Compaction of DNA by gemini surfactants: Effects of surfactant architecture

L Karlsson, M van Eijk, Olle Söderman

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105 Citations (SciVal)


The interaction between bacteriophage T4 DNA and cationic gemini surfactants was studied by the use of fluorescence microscopy. Upon addition of surfactant, DNA undergoes a transition from random coil to globule, with an intermediate coexistence region. The state behavior of a DNA-gemini surfactant system was found to depend on spacer length, valency, head group size, and tail length. A series of alkanediyl-alpha,omega-bis-(dimethylalkylammonium bromide) surfactants with fixed tail length and variable spacer length s showed a minimum of compaction efficiency at s = 6 due to the competition between entropy loss and enthalpy gain. This occurs at roughly the same spacer length at which the critical micellization concentration shows a maximal value (at s = 5). In comparison with a single-tailed divalent surfactant (12-3-1) it was shown that the two-tailed equivalent (12-3-12) was more efficient in compacting DNA. A series of gemini surfactants based on cationic peptides with a alpha,omega-diamino alkyl spacer showed similar behavior upon changing the spacer length. Additionally, two surfactants based on diastereomers of tartaric acid with hexadecanoic acid tails and alpha,omega-diaminopropanyl and spermidine head groups, respectively, showed effects of head group size that depended strongly on entropy effects. The dependence on valency of the head group is found to be similar to what is known for mono- and multivalent ions, the latter being more efficient per unit of charge. (C) 2002 Elsevier Science (USA).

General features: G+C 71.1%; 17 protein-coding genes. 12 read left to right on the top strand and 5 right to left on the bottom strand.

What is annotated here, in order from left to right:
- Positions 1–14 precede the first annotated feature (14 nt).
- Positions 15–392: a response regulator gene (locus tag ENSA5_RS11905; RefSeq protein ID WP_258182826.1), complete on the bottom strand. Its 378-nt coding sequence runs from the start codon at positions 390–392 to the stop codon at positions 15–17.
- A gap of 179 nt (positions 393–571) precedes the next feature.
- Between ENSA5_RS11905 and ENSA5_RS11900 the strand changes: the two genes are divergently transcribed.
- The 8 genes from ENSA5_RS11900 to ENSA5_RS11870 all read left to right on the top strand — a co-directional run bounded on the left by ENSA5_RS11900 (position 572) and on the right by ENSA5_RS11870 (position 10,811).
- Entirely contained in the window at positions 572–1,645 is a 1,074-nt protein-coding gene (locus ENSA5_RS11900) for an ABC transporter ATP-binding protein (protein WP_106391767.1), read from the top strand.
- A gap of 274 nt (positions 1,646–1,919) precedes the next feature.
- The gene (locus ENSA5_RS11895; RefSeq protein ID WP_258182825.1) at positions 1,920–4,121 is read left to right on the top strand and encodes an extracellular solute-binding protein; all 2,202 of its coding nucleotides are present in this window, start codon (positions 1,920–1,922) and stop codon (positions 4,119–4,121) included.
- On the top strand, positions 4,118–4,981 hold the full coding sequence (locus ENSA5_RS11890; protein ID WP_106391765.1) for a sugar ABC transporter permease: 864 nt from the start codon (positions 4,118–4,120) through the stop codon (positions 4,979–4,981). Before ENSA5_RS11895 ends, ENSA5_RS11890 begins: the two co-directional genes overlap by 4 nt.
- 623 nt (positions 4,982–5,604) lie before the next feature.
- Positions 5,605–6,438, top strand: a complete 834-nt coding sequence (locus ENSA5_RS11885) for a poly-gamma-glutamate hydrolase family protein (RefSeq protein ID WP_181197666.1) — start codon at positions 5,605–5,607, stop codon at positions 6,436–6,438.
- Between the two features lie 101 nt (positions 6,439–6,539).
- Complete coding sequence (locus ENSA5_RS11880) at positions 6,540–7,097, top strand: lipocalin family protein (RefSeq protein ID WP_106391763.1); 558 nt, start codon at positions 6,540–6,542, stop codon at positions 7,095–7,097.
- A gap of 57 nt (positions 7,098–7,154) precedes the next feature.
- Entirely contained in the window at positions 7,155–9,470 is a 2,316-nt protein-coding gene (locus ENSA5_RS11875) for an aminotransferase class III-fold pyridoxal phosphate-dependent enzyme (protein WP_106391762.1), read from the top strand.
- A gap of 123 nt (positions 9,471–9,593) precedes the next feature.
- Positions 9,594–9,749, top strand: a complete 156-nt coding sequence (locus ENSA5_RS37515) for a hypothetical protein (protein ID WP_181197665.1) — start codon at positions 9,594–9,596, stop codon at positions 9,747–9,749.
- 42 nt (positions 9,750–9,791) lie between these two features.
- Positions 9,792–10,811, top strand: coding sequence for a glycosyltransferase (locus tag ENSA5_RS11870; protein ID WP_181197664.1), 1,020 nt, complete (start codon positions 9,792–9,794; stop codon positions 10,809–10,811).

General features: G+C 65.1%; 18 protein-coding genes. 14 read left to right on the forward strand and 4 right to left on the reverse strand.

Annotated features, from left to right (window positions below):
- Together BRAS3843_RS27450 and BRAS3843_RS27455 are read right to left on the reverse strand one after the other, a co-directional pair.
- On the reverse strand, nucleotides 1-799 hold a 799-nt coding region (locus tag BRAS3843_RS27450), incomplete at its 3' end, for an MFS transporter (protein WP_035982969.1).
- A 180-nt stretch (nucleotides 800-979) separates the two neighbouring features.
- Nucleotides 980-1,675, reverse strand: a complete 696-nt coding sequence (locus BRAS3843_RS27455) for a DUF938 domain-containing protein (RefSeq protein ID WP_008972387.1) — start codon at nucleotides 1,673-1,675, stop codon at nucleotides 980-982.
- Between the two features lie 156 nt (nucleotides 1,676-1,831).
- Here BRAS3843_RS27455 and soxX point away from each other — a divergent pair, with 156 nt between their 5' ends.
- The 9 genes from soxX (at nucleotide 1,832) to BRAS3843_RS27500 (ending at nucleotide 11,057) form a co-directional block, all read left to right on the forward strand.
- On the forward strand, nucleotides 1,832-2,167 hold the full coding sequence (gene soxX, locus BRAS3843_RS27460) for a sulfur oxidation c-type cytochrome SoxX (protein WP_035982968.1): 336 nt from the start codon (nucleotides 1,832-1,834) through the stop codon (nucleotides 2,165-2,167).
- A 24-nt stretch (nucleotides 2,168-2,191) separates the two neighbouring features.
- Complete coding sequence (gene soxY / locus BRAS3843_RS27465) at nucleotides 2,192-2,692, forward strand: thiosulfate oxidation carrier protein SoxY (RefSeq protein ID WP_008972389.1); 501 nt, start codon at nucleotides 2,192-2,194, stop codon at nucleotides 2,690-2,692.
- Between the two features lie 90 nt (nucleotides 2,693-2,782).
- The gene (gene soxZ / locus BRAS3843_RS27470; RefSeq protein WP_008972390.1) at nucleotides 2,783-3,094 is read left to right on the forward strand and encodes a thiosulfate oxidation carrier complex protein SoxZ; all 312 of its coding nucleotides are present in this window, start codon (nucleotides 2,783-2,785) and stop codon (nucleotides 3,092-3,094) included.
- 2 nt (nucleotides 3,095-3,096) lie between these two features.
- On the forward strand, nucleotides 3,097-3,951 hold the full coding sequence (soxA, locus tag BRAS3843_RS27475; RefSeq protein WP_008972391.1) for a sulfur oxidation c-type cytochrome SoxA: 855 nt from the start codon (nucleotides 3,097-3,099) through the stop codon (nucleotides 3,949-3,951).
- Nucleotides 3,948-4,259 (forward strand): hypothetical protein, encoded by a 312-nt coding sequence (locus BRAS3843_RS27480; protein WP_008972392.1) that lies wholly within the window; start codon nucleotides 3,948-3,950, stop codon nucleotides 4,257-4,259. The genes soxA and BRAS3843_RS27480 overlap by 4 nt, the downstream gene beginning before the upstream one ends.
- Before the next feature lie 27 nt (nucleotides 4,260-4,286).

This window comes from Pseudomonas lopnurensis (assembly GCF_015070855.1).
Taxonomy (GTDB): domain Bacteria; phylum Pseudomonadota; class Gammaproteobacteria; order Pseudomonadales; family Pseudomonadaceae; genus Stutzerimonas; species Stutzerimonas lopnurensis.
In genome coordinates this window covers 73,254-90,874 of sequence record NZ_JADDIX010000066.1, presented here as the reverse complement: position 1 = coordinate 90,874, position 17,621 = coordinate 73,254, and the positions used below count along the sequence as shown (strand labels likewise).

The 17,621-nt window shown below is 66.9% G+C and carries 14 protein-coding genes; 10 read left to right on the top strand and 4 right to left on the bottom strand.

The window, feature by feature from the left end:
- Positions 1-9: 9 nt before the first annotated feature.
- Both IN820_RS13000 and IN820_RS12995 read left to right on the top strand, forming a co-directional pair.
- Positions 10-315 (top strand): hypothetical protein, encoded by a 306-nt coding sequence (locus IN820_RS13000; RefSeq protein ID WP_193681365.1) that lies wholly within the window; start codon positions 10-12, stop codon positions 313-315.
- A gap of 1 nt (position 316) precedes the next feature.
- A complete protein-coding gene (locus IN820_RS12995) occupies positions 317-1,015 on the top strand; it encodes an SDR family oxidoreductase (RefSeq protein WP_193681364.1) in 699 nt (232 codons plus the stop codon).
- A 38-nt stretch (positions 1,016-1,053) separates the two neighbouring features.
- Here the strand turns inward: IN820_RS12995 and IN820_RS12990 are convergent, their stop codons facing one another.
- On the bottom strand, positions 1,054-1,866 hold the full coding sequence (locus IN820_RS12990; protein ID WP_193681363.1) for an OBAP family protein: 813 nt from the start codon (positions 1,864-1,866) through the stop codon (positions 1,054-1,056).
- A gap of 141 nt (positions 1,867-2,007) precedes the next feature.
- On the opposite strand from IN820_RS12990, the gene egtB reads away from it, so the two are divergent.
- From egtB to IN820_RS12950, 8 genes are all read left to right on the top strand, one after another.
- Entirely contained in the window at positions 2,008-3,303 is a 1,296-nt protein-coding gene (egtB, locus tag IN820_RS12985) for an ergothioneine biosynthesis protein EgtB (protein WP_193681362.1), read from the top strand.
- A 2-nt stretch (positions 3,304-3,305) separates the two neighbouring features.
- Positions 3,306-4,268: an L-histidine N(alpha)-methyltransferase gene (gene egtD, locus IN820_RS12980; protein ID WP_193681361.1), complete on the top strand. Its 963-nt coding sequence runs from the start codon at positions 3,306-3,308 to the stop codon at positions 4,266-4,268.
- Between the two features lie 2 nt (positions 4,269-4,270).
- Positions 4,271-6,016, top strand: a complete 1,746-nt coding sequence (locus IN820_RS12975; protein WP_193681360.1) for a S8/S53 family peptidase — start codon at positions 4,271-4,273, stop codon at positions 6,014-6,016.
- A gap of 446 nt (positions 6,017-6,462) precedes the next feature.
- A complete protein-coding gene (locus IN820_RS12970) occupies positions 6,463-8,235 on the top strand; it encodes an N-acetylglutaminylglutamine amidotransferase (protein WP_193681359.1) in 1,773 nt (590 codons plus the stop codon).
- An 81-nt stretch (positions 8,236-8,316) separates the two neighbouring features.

Original languageEnglish
Pages (from-to)290-296
JournalJournal of Colloid and Interface Science
Issue number2
Publication statusPublished - 2002

Subject classification (UKÄ)

  • Physical Chemistry


  • compaction
  • DNA
  • gene therapy
  • gemini surfactant
  • DNA-surfactant interaction


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